Information Security Awareness - Smartphones

Highlights: Use Emory BlackBerry and ActiveSync services, Follow basic smartphone protection steps, Only use apps that you trust, Don't "jail-break" iPhones

The rise of smartphones

The last few years have seen a surge in the popularity of smartphones that provide internet access and a wide variety of features while on the go. Mobile phones are no longer basic devices, but are now compact computers running applications and storing your data.

What should I do to protect my smartphone?

The basic steps for all phones are to keep your software up to date, require a password to use your phone, and have your phone require the password after a brief timeout period. Certain phones may have more advanced security options. For instructions on the basic steps for securing your smartphone, read this Emory webpage: Be sure you have a backup of your contacts and other information on your phone - phones can easily be lost, stolen or broken.

Emory smartphone services

Emory offers smartphone services that allow for optimal integration with Emory Exchange services, as well as management of advanced security features. If you have an Emory-funded BlackBerry phone, it should be managed using the Emory BlackBerry Enterprise service. See for details on costs and requesting the service. If you have a smartphone capable of using ActiveSync (iPhone, Windows Mobile, etc), instructions on configuring it to use ActiveSync with Emory Exchange are available here:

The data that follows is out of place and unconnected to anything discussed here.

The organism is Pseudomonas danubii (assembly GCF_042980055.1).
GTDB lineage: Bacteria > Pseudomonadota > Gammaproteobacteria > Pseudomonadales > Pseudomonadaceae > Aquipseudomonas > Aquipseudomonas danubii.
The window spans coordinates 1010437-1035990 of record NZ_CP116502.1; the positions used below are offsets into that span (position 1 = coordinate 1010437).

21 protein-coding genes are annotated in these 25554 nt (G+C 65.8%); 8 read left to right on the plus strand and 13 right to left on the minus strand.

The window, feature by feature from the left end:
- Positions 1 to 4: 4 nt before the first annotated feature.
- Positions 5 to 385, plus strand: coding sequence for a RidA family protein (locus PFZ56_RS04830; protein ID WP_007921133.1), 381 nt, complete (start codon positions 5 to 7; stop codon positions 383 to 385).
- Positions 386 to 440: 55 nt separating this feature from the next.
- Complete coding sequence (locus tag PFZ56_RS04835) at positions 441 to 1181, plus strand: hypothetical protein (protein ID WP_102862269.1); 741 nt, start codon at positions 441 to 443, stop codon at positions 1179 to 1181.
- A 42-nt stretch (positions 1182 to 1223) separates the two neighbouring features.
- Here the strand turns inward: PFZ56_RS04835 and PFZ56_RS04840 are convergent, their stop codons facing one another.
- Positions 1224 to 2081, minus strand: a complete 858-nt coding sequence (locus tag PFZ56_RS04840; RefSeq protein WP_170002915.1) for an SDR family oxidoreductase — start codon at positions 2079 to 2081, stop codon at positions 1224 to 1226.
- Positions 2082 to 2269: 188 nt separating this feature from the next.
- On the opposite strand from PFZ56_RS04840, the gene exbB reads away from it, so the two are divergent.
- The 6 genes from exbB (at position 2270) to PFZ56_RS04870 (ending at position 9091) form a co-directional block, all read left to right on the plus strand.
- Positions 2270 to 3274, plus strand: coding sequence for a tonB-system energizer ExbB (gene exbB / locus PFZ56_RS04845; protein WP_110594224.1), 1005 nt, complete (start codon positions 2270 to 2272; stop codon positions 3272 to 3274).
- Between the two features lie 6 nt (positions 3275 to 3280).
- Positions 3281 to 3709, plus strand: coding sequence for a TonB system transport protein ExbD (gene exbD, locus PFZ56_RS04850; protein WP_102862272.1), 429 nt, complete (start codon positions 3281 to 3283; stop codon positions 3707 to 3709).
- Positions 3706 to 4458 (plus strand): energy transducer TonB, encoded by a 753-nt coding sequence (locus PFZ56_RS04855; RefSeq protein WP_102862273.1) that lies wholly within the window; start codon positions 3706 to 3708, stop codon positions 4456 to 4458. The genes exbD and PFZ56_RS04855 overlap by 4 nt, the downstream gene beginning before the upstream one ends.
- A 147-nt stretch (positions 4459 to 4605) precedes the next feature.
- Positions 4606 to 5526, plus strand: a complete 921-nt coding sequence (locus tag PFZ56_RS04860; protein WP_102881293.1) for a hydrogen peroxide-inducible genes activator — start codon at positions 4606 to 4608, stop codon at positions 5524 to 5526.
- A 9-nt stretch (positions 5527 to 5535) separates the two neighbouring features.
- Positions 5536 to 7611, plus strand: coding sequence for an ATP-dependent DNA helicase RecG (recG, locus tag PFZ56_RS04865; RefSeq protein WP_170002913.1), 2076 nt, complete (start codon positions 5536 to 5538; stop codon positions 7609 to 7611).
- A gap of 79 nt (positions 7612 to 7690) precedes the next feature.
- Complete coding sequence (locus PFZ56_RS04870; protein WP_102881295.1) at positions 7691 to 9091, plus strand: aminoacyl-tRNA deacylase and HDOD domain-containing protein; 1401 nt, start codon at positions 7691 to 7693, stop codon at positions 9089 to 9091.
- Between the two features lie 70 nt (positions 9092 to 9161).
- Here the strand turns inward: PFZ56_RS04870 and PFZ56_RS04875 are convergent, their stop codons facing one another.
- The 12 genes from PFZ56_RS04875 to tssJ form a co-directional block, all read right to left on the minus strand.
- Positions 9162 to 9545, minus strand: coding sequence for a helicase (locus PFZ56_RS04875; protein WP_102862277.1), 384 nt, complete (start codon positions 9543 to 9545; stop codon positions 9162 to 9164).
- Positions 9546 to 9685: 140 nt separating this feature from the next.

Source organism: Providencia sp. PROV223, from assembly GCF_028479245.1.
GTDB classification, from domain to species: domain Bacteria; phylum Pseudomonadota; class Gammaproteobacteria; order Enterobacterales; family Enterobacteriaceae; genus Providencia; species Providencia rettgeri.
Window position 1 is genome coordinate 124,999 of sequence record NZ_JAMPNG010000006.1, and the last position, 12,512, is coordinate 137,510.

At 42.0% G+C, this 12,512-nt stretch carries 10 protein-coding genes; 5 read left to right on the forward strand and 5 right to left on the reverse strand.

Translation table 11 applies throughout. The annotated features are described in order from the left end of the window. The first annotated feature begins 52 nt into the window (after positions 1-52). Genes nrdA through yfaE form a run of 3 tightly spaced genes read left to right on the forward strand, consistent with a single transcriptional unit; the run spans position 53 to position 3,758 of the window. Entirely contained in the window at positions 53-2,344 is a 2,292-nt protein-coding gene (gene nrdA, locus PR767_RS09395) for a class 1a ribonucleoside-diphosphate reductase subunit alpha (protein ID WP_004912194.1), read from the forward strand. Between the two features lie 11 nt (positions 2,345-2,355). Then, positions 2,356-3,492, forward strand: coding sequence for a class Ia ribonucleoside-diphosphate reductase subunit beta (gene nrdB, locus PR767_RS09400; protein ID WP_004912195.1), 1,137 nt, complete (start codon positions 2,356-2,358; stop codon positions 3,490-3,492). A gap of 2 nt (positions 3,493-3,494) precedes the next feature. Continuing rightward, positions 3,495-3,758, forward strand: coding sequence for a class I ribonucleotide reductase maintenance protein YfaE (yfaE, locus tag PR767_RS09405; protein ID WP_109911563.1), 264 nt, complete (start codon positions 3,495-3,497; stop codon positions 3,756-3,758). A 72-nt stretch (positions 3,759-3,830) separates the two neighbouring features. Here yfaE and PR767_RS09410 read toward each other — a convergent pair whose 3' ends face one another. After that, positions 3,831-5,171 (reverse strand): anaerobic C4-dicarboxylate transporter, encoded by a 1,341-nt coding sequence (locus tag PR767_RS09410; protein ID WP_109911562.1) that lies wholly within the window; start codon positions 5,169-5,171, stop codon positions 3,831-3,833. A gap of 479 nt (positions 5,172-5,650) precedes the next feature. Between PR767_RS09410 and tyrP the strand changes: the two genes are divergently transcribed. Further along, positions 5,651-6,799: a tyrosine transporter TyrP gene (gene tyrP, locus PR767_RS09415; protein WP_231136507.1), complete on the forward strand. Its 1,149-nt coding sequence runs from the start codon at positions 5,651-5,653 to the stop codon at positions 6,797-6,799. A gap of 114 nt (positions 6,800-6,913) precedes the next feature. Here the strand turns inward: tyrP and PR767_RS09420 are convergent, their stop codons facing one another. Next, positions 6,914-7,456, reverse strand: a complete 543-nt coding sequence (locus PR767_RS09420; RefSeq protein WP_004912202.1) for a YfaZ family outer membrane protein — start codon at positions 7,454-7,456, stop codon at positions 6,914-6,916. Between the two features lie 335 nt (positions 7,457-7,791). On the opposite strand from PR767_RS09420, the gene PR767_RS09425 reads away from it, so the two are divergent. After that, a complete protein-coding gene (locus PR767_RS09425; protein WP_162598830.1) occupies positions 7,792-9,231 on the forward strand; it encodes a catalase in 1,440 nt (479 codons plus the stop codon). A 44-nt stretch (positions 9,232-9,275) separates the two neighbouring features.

What about my apps ?

It has become popular to say there's an app for that when it comes to smartphones. Unfortunately, there are also apps that use your personal information inappropriately. Just like on your computer, you should only use software that you trust. Phone app download sites like Apple's app store don't fully evaluate the security of the software before distributing it, so be cautious when installing apps.

What if I lose my smartphone?

If your smartphone is lost or stolen and was using Emory smartphone services, contact your local IT support or IT service desk for assistance as soon as possible. BlackBerry phones using the Emory BlackBerry Enterprise service can be remotely wiped of personal data. Also, many phones using ActiveSync with the Emory Exchange server, including iPhones, can be remotely wiped of personal data.

What about jail-breaking my iPhone?

Some iPhone owners have used a process called jail-breaking to use advanced, but unsupported features. This process also removes some built-in security protections and makes the iPhone vulnerable to attack. Recent iPhone worms have taken advantage of this vulnerability to steal data and redirect banking websites to criminal imitations. To keep your iPhone protected, do not jail-break it.